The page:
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Amendments to para 94 of the "Zero Draft" now online!

14.02.2012

Recognizing the importance of civil society, the Rio+20 Bureau’s co-chair Ambassador Kim invited Major Groups to submit their amendments to the Rio+20 "Zero draft" outcome at the Bureau meeting with...

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Zero-draft for Rio+20 – paragraph n. 94 on mountains

10.01.2012

The zero-draft of the outcome document for Rio+20 Conference is now online with a paragraph (n. 94) dedicated to mountains. The United Nations Conference on Sustainable Development (UNCSD) Conference will...

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Why the Hindu Kush Himalaya matters

Why the Hindu Kush Himalaya matters

publication

Policy brief presented at Rio+20

 

As the ‘water tower of Asia’, the Hindu Kush Himalayan (HKH) mountains are the source of 10 major river systems and provide vital ecosystem goods and services to more than 1.4 billion people. The region includes four global biodiversity hotspots, 488 protected...

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Why mountains of the Southeast Asia and Pacific region matter

Why mountains of the Southeast Asia and Pacific region matter

publication

Policy brief presented at Rio+20

 

Mountains of the Southeast Asia and Pacific (SEAP) region spread across mainland Asia and the island/archipelagic states in the Pacific Ocean. These countries host one of the world’s highest and most severely threatened biodiversity and gene pools. Many of the region’s indigenous...

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Why mountains matter in global sustainable development

Why mountains matter in global sustainable development

publication

Policy brief presented at Rio+20

 

Mountains provide vital goods and services for the benefit of all humankind, for supporting sustainable development at a global level, and for moving the world towards a greener economy. But provision of these goods and services is at risk. The global...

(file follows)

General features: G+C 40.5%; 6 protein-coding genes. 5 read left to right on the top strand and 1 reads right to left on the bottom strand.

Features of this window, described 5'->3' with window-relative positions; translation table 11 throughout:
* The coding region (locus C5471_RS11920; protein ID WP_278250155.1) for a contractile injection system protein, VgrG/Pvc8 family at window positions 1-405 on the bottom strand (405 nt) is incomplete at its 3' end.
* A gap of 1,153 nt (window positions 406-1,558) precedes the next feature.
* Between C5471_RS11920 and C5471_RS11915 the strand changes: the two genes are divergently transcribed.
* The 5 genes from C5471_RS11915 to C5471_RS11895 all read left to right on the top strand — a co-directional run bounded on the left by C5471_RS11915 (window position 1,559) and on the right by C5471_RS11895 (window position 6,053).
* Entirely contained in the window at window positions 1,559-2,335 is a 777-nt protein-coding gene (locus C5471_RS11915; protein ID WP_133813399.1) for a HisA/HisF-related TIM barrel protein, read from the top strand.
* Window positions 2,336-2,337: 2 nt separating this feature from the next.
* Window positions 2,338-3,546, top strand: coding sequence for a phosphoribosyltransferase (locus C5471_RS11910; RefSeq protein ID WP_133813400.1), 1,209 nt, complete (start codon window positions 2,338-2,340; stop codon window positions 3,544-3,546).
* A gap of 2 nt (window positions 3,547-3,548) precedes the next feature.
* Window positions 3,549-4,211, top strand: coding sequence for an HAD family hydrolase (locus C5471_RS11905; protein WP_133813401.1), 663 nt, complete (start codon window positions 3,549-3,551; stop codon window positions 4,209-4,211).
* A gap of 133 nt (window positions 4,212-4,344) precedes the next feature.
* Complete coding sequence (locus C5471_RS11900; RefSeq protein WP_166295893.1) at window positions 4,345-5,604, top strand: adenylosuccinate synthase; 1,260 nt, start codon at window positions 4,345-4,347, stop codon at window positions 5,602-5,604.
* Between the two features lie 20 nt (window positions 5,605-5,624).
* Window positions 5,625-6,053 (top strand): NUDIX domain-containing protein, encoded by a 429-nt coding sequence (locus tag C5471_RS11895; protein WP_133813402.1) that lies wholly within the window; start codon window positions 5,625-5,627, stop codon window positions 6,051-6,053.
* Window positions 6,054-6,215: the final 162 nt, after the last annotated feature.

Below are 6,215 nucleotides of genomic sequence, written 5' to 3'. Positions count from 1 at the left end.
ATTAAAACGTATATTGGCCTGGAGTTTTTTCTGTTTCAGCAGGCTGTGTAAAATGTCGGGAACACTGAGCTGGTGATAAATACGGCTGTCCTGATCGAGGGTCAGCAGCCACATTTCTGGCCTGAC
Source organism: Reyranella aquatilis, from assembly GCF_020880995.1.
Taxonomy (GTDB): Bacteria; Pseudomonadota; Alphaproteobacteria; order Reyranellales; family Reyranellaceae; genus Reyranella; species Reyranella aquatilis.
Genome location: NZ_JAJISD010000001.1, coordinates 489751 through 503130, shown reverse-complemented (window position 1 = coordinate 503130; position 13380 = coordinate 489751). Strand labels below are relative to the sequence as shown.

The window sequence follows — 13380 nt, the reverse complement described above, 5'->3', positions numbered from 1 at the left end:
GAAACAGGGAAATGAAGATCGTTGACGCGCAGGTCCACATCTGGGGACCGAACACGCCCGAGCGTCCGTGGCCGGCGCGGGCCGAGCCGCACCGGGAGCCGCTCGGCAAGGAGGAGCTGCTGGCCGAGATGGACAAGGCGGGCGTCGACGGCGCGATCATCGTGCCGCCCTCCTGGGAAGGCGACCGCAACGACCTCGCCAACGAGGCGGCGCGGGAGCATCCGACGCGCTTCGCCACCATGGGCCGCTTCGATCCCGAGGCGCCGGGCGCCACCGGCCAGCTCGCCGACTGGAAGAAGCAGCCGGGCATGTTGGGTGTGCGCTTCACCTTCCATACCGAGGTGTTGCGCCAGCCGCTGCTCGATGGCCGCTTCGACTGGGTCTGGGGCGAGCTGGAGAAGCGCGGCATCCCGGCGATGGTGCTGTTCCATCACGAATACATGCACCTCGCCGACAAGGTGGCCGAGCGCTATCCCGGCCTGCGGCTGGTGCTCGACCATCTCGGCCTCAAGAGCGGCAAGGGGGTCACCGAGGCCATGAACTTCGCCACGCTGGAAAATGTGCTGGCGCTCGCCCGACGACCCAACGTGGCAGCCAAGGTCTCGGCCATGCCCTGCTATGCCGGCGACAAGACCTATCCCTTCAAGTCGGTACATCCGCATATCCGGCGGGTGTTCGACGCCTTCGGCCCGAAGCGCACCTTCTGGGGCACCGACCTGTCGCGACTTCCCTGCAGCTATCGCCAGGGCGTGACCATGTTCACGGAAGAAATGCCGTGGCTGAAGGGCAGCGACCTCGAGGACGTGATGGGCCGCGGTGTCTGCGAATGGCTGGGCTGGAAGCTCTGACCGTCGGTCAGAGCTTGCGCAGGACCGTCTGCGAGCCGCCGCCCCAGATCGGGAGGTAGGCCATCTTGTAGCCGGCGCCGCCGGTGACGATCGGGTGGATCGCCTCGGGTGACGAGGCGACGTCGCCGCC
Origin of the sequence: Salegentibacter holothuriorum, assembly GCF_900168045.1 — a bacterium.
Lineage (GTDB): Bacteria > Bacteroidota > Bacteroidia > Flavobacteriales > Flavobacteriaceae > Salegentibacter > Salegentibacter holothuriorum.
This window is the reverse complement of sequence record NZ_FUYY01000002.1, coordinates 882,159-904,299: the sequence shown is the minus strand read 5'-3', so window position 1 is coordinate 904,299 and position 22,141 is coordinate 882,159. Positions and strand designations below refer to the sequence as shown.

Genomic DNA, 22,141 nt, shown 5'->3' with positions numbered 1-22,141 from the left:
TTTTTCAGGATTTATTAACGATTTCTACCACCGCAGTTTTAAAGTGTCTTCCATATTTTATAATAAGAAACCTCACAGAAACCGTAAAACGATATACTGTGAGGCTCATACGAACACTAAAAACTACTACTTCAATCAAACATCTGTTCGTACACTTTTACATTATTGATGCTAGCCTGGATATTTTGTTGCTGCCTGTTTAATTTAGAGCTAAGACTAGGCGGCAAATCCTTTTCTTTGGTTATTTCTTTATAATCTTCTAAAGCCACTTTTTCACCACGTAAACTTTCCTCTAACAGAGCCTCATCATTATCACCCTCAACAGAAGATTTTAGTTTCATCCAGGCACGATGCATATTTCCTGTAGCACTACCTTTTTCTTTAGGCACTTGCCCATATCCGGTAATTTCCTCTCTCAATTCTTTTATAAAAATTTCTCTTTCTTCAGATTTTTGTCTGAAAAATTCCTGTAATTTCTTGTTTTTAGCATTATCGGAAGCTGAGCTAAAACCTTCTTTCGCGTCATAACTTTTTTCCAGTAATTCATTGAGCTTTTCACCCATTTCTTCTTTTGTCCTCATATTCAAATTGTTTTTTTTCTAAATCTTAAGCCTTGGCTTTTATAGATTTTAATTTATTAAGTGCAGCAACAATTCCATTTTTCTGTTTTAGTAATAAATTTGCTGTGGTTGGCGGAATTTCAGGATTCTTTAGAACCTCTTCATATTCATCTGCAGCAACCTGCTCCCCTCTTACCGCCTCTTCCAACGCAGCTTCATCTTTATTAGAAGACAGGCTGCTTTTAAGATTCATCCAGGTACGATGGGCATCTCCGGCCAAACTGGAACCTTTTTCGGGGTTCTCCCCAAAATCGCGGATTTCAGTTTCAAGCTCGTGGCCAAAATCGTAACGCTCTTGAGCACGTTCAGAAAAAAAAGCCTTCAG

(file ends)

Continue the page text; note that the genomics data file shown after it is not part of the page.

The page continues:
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Why mountains matter for North America

Why mountains matter for North America

publication

Policy brief presented at Rio+20

 

North America’s mountains are a primary source of fresh water. Other natural resources, such as coal and natural gas, are pillars of North American energy economies. The recreation and tourism industry – the lifeblood of many mountain communities – contributes significant revenues...

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Why the Andes matter

Why the Andes matter

publication

Policy brief presented at Rio+20

 

The Andes, covering 33% of the area of the Andean countries, are vital for the livelihoods of the majority of the region’s population and the countries’ economies. However, increasing pressure, fuelled by growing population numbers, changes in land use, unsustainable exploitation of...

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Why mountains matter for Meso America

Why mountains matter for Meso America

publication

Policy brief presented at Rio+20

 

Mountains in Meso America cover 25.2% of the region and hold a remarkable 12% of the world’s biodiversity on only about 2% of the earth’s land surface. A total of 86 indigenous ethnic groups occupy 54.2% of the mountain territories. The greatest...